It was neat to have so many people come in and see themselves and each other in the painting. “Look, Daddy, that’s me!” said Alexa. Jude saw herself in a tall young girl on the right - perhaps herself as a girl. It was the one Tom saw as our niece, Grace Kline. Several saw Ashley in the braided hair girl that is the tall one’s partner - I was thinking of Ashley but I was also thinking of Louise Fox, my School in Rose Valley childhood friend. Maya looked and looked for herself (so determined to be in it since she is finally starting as a Kindergartner in the fall) and found herself in the smallest figure in the back - the one I put dark skin on thinking how sadly lily white we all were. Tho have had a few, a very few, dark faces over the years. Zoe said the gray-haired woman in the audience was my mother and that I was the one with my arm around her - suddenly I saw her as comforting Mother for my/our leaving school. When I had painted the gray head I had thought of Amy and a little of Chuck (how Chuck would have loved it if I had put him in).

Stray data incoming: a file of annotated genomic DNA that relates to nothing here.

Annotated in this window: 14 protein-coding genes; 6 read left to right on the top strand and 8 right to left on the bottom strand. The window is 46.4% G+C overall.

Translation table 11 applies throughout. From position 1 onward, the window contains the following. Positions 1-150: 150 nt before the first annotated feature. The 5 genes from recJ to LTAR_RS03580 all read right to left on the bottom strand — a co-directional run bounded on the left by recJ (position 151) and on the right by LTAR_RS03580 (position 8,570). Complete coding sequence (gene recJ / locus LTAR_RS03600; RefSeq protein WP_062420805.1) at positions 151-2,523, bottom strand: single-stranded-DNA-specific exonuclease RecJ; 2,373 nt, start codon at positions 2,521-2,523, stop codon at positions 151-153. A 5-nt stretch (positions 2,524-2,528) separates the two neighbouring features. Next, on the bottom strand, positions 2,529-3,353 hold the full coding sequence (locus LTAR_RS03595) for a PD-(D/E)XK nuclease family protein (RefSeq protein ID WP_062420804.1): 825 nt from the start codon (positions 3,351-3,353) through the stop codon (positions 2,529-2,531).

Seeing people with the painting was a great lesson in listening - I learned a great deal from what others saw in the painting (what my group was trying to tell me on Tuesday). And in a sense they gave the painting back to me. I could only see its faults - the parts that hadn’t worked out, where I had given up. That the people, or the bird, or the ribbons (Kari was the only one to comment on this, my favorite part) meant that the painting had meaning (crude as it was). Lee Johnson wanted to sleep with it in his room - keeps saying he wants a poster of it. It will be fun to see what sort of life it has. I thought about trying to bring it East - seems like it would be one to give Mother and perhaps Lauren and Meg some pleasure (some of the others will be difficult for Mother). BTA suggested taking it off the frame - it could be rolled up and the frame reused. But in the end it seemed too new to take off - it may have a life on that frame. Or maybe I just don’t know enough about its life without that.